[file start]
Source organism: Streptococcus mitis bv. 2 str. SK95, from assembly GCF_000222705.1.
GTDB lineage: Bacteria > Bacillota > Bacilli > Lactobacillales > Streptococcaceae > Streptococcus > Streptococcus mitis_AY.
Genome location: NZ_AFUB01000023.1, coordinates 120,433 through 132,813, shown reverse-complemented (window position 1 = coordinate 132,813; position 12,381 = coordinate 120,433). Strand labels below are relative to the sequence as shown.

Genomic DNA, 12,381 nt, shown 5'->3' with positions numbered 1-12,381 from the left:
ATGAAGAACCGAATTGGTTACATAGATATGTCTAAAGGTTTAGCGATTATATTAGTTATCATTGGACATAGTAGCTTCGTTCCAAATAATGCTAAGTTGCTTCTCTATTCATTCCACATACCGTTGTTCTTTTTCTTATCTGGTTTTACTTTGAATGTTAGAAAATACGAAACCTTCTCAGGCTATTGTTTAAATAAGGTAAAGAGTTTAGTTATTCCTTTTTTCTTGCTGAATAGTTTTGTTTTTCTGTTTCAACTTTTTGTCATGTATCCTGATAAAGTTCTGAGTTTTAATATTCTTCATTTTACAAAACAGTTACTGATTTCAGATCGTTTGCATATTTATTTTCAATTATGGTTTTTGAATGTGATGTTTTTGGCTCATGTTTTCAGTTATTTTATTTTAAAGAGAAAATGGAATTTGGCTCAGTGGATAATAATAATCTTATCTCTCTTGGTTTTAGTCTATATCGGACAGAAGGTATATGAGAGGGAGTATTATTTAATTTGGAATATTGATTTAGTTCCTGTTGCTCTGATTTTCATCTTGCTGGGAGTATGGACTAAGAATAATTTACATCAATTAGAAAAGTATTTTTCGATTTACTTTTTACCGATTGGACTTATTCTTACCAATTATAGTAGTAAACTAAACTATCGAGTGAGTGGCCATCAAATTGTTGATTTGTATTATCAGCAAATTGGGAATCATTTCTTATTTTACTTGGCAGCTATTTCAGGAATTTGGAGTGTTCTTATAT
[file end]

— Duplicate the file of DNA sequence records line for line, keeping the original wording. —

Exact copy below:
Source organism: Streptococcus mitis bv. 2 str. SK95, from assembly GCF_000222705.1.
GTDB lineage: Bacteria > Bacillota > Bacilli > Lactobacillales > Streptococcaceae > Streptococcus > Streptococcus mitis_AY.
Genome location: NZ_AFUB01000023.1, coordinates 120,433 through 132,813, shown reverse-complemented (window position 1 = coordinate 132,813; position 12,381 = coordinate 120,433). Strand labels below are relative to the sequence as shown.

Genomic DNA, 12,381 nt, shown 5'->3' with positions numbered 1-12,381 from the left:
ATGAAGAACCGAATTGGTTACATAGATATGTCTAAAGGTTTAGCGATTATATTAGTTATCATTGGACATAGTAGCTTCGTTCCAAATAATGCTAAGTTGCTTCTCTATTCATTCCACATACCGTTGTTCTTTTTCTTATCTGGTTTTACTTTGAATGTTAGAAAATACGAAACCTTCTCAGGCTATTGTTTAAATAAGGTAAAGAGTTTAGTTATTCCTTTTTTCTTGCTGAATAGTTTTGTTTTTCTGTTTCAACTTTTTGTCATGTATCCTGATAAAGTTCTGAGTTTTAATATTCTTCATTTTACAAAACAGTTACTGATTTCAGATCGTTTGCATATTTATTTTCAATTATGGTTTTTGAATGTGATGTTTTTGGCTCATGTTTTCAGTTATTTTATTTTAAAGAGAAAATGGAATTTGGCTCAGTGGATAATAATAATCTTATCTCTCTTGGTTTTAGTCTATATCGGACAGAAGGTATATGAGAGGGAGTATTATTTAATTTGGAATATTGATTTAGTTCCTGTTGCTCTGATTTTCATCTTGCTGGGAGTATGGACTAAGAATAATTTACATCAATTAGAAAAGTATTTTTCGATTTACTTTTTACCGATTGGACTTATTCTTACCAATTATAGTAGTAAACTAAACTATCGAGTGAGTGGCCATCAAATTGTTGATTTGTATTATCAGCAAATTGGGAATCATTTCTTATTTTACTTGGCAGCTATTTCAGGAATTTGGAGTGTTCTTATAT